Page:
There is something a little mysterious about Otterhead Lakes. The lakes once formed part of seven ornamental lakes belonging to a large 19th century house. The house no longer stands, and of the seven ornamental lakes, only two survive and are now maintained by Somerset Wildlife Trust on behalf Wessex Water. Little is known of the estate and nothing really remains of the house, demolished in the 1950s. There is a derelict walled garden, which visitors are advised to avoid due to the vulnerability of the walls. The surrounding woods are maintained by the Forestry Commission. Like the children’s novel by Frances Hodgson Burnett, it really does feel like a secret garden – its glory long forgotten. But it still holds a wonderous magic.
There is a car park, which is just under 2 miles from Buckland Farm Log Cabins. The walks are not signed posted nor particularly clear or well kept – it isn’t suitable for wheelchairs. I once tried to push a pushchair on this walk – never again. But it is such a beautiful and peaceful place, it is a walk I repeatedly find myself on – often just me and the dogs.
On this walk, be prepared to get muddy (even during one of the hottest, driest summers on record) – wellies or waterproof walking boots are highly advised. Bare legs are sure to get stung by stinging nettles. My dogs always get extremely muddy here, but a quick splash in the river before returning to the car helps a bit.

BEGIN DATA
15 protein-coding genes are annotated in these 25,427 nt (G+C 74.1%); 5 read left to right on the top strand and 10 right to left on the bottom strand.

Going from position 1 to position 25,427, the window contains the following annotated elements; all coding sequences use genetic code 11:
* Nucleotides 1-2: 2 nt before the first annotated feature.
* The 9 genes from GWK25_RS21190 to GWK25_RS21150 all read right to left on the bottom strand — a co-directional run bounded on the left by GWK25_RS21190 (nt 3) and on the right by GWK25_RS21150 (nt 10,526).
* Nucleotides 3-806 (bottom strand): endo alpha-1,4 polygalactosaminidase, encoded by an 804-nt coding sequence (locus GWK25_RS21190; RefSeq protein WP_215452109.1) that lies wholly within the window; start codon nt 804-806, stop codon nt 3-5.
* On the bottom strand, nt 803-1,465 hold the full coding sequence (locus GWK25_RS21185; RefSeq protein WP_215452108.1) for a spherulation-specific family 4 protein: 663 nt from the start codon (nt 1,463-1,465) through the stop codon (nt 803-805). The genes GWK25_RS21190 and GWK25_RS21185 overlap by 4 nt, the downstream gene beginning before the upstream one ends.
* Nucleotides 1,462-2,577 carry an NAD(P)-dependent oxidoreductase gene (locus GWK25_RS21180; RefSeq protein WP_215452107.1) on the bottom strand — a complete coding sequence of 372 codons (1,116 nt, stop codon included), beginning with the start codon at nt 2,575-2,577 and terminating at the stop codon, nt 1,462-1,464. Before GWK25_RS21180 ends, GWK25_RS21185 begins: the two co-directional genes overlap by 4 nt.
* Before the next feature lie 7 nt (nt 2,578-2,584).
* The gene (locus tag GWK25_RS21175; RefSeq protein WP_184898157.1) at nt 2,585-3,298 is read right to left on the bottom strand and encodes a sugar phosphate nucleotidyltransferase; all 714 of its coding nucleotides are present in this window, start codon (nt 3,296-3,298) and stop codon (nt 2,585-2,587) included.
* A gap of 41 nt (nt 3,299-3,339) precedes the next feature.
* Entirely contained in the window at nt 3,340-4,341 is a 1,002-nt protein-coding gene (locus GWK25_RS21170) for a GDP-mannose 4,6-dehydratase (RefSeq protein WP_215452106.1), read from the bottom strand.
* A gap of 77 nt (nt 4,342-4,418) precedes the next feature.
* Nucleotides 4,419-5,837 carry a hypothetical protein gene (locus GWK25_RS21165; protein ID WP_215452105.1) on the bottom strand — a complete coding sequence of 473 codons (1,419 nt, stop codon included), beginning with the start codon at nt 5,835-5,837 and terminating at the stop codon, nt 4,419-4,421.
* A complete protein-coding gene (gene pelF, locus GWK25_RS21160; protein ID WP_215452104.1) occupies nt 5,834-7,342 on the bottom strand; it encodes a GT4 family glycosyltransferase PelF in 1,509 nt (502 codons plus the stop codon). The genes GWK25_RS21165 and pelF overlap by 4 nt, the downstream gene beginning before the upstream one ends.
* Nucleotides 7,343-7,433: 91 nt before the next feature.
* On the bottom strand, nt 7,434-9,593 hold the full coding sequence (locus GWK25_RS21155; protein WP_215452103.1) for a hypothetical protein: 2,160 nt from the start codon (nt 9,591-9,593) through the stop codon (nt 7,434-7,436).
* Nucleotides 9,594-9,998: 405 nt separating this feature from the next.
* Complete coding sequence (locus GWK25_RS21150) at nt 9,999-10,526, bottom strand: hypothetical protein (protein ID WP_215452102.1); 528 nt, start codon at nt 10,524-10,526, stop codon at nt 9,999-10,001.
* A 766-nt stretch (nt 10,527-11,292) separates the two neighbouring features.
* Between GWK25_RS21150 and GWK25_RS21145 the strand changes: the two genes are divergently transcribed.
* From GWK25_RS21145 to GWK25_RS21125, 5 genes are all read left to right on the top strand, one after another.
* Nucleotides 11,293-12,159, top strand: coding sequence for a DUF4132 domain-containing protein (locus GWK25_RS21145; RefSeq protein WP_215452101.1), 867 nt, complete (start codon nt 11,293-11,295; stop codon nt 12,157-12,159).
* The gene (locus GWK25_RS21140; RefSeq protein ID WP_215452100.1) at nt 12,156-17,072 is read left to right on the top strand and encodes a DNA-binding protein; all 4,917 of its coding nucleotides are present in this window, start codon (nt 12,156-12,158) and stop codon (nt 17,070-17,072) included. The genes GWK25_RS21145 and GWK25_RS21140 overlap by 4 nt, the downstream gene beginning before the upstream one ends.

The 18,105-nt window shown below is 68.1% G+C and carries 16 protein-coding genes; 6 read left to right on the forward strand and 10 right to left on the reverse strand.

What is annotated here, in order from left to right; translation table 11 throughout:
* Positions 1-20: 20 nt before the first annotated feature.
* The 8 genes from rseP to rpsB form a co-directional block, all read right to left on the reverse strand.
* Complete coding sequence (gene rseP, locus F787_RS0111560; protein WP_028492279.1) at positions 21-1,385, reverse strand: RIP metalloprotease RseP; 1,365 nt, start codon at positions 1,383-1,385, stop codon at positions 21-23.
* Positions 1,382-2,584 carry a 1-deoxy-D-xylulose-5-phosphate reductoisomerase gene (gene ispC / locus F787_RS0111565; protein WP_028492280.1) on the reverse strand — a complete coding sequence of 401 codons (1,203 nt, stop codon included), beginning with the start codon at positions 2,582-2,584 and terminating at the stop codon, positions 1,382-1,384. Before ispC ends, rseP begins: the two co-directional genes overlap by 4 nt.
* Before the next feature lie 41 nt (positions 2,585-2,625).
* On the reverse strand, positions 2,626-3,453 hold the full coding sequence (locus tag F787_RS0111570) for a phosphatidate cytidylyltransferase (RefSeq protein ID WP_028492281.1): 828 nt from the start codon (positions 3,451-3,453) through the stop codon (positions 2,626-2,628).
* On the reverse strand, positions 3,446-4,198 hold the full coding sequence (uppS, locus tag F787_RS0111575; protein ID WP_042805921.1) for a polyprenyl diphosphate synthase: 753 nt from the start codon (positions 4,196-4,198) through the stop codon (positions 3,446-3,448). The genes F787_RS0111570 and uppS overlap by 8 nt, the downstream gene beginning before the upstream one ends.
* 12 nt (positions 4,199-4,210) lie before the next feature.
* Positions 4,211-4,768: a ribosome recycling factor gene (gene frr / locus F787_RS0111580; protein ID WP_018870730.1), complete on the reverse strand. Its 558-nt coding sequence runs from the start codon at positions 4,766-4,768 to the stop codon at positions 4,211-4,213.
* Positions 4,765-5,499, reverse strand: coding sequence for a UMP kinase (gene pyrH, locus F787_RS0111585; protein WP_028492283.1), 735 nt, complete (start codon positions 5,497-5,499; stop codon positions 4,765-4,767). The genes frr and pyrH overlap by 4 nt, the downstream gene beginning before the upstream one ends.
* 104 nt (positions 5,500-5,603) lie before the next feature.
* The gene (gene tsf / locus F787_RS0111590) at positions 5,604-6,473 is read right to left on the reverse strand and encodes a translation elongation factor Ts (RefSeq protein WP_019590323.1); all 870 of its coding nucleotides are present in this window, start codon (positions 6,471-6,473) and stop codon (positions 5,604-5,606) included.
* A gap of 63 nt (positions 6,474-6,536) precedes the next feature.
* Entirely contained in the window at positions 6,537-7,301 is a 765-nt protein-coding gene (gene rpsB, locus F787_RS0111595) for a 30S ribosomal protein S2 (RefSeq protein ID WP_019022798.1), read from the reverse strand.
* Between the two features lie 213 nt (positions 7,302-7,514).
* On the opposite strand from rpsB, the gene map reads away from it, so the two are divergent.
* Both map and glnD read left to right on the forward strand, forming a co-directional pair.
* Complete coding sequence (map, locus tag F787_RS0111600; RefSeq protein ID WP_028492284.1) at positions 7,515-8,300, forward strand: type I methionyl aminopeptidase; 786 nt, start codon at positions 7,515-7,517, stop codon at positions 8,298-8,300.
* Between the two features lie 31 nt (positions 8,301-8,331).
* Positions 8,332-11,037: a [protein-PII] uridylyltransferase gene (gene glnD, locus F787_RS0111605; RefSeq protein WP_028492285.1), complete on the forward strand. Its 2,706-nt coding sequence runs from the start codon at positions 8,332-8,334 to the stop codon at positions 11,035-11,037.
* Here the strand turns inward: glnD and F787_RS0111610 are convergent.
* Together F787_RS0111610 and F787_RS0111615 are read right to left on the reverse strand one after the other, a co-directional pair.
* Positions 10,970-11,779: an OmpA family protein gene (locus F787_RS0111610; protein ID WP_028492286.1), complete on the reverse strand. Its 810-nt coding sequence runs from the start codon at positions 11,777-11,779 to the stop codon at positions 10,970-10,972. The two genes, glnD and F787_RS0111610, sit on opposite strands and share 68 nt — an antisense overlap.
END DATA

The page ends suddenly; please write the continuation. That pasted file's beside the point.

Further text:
But also, be prepared to daydream about how it must have been when there was a grand house, and for peaceful reflection as you walk along the streams and the lakes themselves.
There is an official footpath, but I don’t think I’ve ever managed to follow it. Though not marked as a footpath, I usually manage to do a loop around the lakes, making it back to the car park on the other side of the lake through the woods, just following the well-trodden path of past visitors – human or animal.
Muddy factor – 4.5 out of 5. Walking along streams and lakes means the land can get very boggy, so wear wellies or waterproof walking boots. The eldest once lost a welly here – got stuck in the mud. Took quite a bit of tugging to retrieve the welly. He was not particularly happy putting his rather wet muddy foot back into the boot.
Take the strain – 2.5 out of 5. Though not a particularly long walk (about 1.5 mile loop), you sometimes feel you’ve walked double the length. It is a windy, narrow, uneven path at times, which can make it a bit of a struggle. The walk back to the car park is a steady climb.